There are more than 40 banks and 210 credit unions and caisses populaires operating in Canada today. While they are both financial institutions providing banking solutions to their customers, however, there are fundamental differences between credit unions and banks.
Whether it’s their ownership and governance structures, values, user experience or regulation, the differences and similarities between credit unions and banks are manifold, which we will explore today.
By the end, you should be able to have a clear understanding of the distinction between credit unions vs. banks and decide which one might be able to suit your needs best.
- What is a credit union?
- Credit union vs. bank in Canada: Key similarities and differences for users
- Should you bank with a credit union or a bank?
- Final thoughts on credit unions vs. banks in Canada
- Frequently asked questions about credit union vs. bank
What is a credit union?
A credit union in Canada is a member/customer-owned financial cooperative serving a specific geographic area or demographic. A credit union offers bank accounts, credit cards, mortgages, and investment vehicles just as a regular bank does, but it has fundamentally different governance, ownership and value structures.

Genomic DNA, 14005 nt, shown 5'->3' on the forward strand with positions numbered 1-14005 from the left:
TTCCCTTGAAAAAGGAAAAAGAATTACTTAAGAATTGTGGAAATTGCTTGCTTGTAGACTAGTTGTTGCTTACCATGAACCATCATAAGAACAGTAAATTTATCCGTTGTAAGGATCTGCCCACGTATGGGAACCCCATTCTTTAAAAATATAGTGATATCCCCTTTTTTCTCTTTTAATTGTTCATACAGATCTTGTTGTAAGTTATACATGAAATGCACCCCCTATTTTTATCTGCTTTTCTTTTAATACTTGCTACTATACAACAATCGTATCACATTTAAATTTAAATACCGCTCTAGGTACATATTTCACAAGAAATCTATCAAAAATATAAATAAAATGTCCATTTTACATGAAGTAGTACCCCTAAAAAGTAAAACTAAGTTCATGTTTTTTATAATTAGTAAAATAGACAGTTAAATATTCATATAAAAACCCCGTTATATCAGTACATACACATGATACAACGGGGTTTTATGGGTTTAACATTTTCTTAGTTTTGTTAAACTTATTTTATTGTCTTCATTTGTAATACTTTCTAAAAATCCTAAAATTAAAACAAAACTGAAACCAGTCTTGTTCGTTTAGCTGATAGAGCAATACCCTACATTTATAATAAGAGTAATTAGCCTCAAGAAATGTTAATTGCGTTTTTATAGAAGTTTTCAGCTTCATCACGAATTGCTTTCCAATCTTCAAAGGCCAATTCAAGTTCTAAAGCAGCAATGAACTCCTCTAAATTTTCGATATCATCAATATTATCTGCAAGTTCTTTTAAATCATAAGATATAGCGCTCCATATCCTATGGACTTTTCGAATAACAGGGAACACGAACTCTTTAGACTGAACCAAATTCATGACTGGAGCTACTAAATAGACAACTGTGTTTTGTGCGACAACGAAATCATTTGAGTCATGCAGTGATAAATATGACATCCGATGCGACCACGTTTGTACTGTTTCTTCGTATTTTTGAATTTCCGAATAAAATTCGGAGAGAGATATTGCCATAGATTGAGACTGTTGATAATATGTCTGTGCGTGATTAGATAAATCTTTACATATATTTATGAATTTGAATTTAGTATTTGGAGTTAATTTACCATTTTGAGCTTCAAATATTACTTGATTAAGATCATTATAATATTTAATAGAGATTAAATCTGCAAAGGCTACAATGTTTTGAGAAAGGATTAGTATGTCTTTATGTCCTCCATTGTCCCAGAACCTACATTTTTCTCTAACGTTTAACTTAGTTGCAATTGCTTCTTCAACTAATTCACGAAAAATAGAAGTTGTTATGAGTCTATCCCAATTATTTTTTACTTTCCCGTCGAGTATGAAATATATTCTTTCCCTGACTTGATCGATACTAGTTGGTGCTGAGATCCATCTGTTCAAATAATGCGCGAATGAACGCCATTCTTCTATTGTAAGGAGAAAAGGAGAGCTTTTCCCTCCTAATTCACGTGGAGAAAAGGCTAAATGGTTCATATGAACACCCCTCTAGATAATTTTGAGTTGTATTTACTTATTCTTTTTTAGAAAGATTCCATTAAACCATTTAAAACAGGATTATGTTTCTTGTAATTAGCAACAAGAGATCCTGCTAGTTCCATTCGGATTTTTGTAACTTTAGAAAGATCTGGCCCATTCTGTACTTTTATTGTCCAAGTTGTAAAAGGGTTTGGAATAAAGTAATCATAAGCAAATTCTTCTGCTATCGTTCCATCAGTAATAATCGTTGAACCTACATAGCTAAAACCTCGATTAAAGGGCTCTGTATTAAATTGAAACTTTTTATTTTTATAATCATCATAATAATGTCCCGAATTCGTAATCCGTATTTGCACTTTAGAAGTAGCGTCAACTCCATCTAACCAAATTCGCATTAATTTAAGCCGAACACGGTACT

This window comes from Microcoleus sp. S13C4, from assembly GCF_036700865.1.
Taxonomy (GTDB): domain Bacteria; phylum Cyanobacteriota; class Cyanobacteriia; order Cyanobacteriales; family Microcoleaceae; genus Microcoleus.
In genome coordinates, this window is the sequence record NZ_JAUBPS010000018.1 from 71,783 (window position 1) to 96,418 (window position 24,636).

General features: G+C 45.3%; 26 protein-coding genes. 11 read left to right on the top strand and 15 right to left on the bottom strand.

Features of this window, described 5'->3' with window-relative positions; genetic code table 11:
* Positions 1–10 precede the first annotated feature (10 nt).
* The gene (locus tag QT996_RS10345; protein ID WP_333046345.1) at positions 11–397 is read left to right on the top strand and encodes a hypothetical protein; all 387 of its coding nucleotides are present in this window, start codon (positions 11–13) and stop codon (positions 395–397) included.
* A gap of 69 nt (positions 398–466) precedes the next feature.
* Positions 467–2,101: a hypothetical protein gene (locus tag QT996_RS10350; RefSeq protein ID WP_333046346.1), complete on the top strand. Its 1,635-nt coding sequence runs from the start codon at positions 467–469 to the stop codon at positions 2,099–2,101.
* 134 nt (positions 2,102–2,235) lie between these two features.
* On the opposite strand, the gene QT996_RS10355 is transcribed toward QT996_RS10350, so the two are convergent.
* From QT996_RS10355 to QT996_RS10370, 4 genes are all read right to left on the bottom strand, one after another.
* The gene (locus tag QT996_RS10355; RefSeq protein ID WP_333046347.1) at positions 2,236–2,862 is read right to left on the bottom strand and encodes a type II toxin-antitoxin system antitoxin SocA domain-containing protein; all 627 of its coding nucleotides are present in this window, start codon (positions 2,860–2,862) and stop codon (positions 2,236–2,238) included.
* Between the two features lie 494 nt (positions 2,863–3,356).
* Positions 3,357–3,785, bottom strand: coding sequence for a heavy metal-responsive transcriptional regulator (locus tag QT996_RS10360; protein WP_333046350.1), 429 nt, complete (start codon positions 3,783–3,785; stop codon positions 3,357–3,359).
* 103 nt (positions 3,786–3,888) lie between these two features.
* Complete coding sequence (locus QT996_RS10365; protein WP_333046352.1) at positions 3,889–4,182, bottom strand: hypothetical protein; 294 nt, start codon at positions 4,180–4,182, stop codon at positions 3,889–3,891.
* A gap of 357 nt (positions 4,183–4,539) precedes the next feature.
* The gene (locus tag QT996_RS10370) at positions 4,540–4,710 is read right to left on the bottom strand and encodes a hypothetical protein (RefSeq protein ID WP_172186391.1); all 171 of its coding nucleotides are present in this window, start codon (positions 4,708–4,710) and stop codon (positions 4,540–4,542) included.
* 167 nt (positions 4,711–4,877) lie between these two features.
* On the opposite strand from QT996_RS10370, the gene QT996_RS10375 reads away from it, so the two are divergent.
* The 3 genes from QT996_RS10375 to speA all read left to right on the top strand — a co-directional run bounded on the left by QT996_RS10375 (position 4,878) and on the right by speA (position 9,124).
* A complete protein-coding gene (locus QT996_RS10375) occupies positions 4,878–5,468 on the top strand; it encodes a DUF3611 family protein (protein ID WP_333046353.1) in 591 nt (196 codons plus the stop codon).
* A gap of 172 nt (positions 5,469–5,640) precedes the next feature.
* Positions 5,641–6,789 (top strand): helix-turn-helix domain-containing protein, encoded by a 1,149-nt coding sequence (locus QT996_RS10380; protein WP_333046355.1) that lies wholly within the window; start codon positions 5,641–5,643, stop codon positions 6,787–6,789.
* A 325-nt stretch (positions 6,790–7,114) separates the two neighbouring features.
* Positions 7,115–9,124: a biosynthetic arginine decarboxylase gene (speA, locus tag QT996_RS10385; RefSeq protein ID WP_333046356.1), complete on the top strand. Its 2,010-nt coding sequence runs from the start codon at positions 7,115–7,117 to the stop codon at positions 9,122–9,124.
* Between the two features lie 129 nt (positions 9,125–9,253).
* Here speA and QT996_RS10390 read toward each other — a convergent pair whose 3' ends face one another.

Credit unions are not-for-profit financial institutions. They are not traded on a stock exchange and don't focus on stock price. Instead, they have the primary objective of serving their community.
Each individual wanting to open an account must buy at least one share of the credit union (usually around $5-$20), effectively making them a shareholder. Each member influences the governing of the organization. Every member gets an annual dividend or benefits in the form of (relatively) high-interest rates on their deposits.
As a result, credit unions are rooted in the needs of their communities. While they also value profits, they operate on a smaller scale than banks (usually on a provincial basis, though they may also serve, say, the firefighters of a specific municipality) and are usually much more value-driven in comparison.
As of 2022, credit union assets in Canada (excluding those in Quebec) total more than $302 billion and show strong growth across most provinces. It might be safe to say that the credit union movement is not slowing down anytime soon.
Federal vs. provincial credit unions
As mentioned above, most credit unions operate locally, serving a geographical location or a certain demographic. This is in line with the founding principles of credit unions, also known as caisses populaires. Almost all credit unions in Canada are considered “provincial credit unions” and are governed by the governing financial bodies of their respective provinces.